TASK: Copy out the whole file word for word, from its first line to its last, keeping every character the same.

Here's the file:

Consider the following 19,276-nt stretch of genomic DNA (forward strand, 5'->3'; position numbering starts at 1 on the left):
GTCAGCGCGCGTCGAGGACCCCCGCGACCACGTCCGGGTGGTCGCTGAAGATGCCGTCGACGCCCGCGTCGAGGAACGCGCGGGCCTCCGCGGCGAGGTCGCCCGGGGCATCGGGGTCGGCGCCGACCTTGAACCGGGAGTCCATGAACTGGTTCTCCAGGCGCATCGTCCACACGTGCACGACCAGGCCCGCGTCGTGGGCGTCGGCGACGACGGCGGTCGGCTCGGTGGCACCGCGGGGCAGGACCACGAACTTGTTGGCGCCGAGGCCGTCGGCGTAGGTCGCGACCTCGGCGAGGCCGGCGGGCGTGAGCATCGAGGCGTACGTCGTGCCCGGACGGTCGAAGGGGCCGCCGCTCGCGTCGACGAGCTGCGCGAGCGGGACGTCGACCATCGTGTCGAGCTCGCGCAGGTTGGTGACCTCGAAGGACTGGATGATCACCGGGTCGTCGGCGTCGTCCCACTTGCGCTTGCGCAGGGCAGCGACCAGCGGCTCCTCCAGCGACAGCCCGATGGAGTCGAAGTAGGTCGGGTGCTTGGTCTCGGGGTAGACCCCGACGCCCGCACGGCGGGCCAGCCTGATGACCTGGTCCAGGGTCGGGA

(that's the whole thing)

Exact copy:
Consider the following 19,276-nt stretch of genomic DNA (forward strand, 5'->3'; position numbering starts at 1 on the left):
GTCAGCGCGCGTCGAGGACCCCCGCGACCACGTCCGGGTGGTCGCTGAAGATGCCGTCGACGCCCGCGTCGAGGAACGCGCGGGCCTCCGCGGCGAGGTCGCCCGGGGCATCGGGGTCGGCGCCGACCTTGAACCGGGAGTCCATGAACTGGTTCTCCAGGCGCATCGTCCACACGTGCACGACCAGGCCCGCGTCGTGGGCGTCGGCGACGACGGCGGTCGGCTCGGTGGCACCGCGGGGCAGGACCACGAACTTGTTGGCGCCGAGGCCGTCGGCGTAGGTCGCGACCTCGGCGAGGCCGGCGGGCGTGAGCATCGAGGCGTACGTCGTGCCCGGACGGTCGAAGGGGCCGCCGCTCGCGTCGACGAGCTGCGCGAGCGGGACGTCGACCATCGTGTCGAGCTCGCGCAGGTTGGTGACCTCGAAGGACTGGATGATCACCGGGTCGTCGGCGTCGTCCCACTTGCGCTTGCGCAGGGCAGCGACCAGCGGCTCCTCCAGCGACAGCCCGATGGAGTCGAAGTAGGTCGGGTGCTTGGTCTCGGGGTAGACCCCGACGCCCGCACGGCGGGCCAGCCTGATGACCTGGTCCAGGGTCGGGA